Military unit sizes

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    • Military unit sizes

      Hi all CoN players, I have to say some critics about military unit sizes in CoN.

      When I move 2 batallions into 1 place, the unit is called a batallion (It should be called a regiment now). When I move 3 batallions into 1 place, the unit is called a division!!! Have you ever seen or heard about a division that is made from 3 batallions? Some players may not understand so I'll explain it:

      Batallion today is a military unit that is made from 200-1000 soldiers (In my opinion typic batallion is 700-800 soldiers)
      Division is a military unit from 10000 to 20000 so how CoN creators see 2000 or 1600 soldiers as a division???

      So here's my suggestion:
      Unit that is made from 2 batallions should be called Regiment.
      Unit that is made from 3 to 10 batallions (very big brigade, for example: 1st brigade in serbian army is made from 10 batallions). Unit that is made 10+ batallions should be called division. I won't talk about bigger units like corps because what kind of player will put more than 50 batallions or regiments into one place???
      Unit that is made from 2 to 5 regiments should be called Brigade.
      Unit that is made 5+ regiments or with aditional batallions should be called division.

      Here's examples of my suggestion:

      I move 1 main battle tank regiment and 3 infantry batallions into one place, so it turns into a brigade,
      I move 4 mobile anti air regiments and 3 infantry batallions into one place, so it turns into a division.
      I move 11 infantry batallions into one place, so it turns into a division.

      What do you think guys? Do you agree with my idea? Waiting for your answers.

      ''The person, who doesn't defend freedom is not worth for it!'' (lithuanian partisans in the guerrilla war against Soviet Union)
    • Please note that unit sizes can vary greatly across nations.
      This is not a sim and we have to live with some of the restrictions of the former games. At least for the time being.
      Presently the game only supports two sizes - which is really not optimal.

      Here's our "wishlist" of sorts:

      • NOT USED IN CON : PLATOON – 16 to 44 soldiers. A platoon is led by a lieutenant with an NCO as second in command, and consists of two to four squads or sections.
      • NOT USED IN CON : COMPANY – 62 to 190 soldiers. Three to five platoons form a company, which is commanded by a captain with a first sergeant as the commander’s principal NCO assistant. An artillery unit of equivalent size is called a battery, and a comparable armored or air cavalry unit is called a troop.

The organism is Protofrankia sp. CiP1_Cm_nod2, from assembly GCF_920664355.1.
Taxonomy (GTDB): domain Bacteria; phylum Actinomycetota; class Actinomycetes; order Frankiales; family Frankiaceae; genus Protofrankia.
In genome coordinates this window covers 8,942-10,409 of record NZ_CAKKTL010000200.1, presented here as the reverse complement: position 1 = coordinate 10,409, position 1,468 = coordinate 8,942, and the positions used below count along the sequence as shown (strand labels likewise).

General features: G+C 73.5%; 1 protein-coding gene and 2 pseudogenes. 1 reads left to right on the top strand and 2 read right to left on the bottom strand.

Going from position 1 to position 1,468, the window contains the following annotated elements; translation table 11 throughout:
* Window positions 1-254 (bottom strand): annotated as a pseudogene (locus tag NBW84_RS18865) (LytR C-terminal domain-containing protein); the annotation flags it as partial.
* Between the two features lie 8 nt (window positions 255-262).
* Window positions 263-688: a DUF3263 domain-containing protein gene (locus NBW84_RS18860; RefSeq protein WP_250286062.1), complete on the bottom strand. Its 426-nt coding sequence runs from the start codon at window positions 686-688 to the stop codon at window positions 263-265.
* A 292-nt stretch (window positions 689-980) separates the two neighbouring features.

• BATTALION – 300 to 1,000 soldiers. Four to six companies make up a battalion, which is normally commanded by a lieutenant colonel with a command sergeant major as principal NCO assistant. A battalion is capable of independent operations of limited duration and scope. An armored or air cavalry unit of equivalent size is called a squadron.
      • BRIGADE / Regiment / Group – 3,000 to 5,000 soldiers. A brigade headquarters commands the tactical operations of two to five organic or attached combat battalions. Normally commanded by a colonel with a command sergeant major as senior NCO, brigades are employed on independent or semi-independent operations. Armored, cavalry, ranger and Special Forces units this size are categorized as regiments or groups.
      • DIVISION – 10,000 to 15,000 soldiers. Usually consisting of three brigade-sized elements and commanded by a major general, divisions are numbered and assigned missions based on their structures. The division performs major tactical operations for the corps and can conduct sustained battles and engagements.
      • NOT USED IN CON : CORPS – 20,000 to 45,000 soldiers. Two to five divisions constitute a corps, which is typically commanded by a lieutenant general. As the deployable level of command required to synchronize and sustain combat operations, the corps provides the framework for multi-national operations.
      • NOT USED IN CON : ARMY – 50,000+ soldiers. Typically commanded by a lieutenant general or higher, an army combines two or more corps. A theater army is the ranking Army component in a unified command, and it has operational and support responsibilities that are assigned by the theater commander in chief. The commander in chief and theater army commander may order formation of a field army to direct operations of assigned corps and divisions. An army group plans and directs campaigns in a theater, and is composed of two or more field armies under a designated commander. Army groups have not been employed by the Army since World War II.

      So rest assured, we very well understand the differences between regiments, brigades, batallions and divisions, but we have more important stuff right now so yes it is on our list of fixes but not with priority I must confess. If we find time I would obviously like to change it as it hurts my mil-simmer eyes as well ;)

      "Going to war without France is like going hunting without an accordion." Gen. Norman Schwarzkopf

      The post was edited 1 time, last by Germanico ().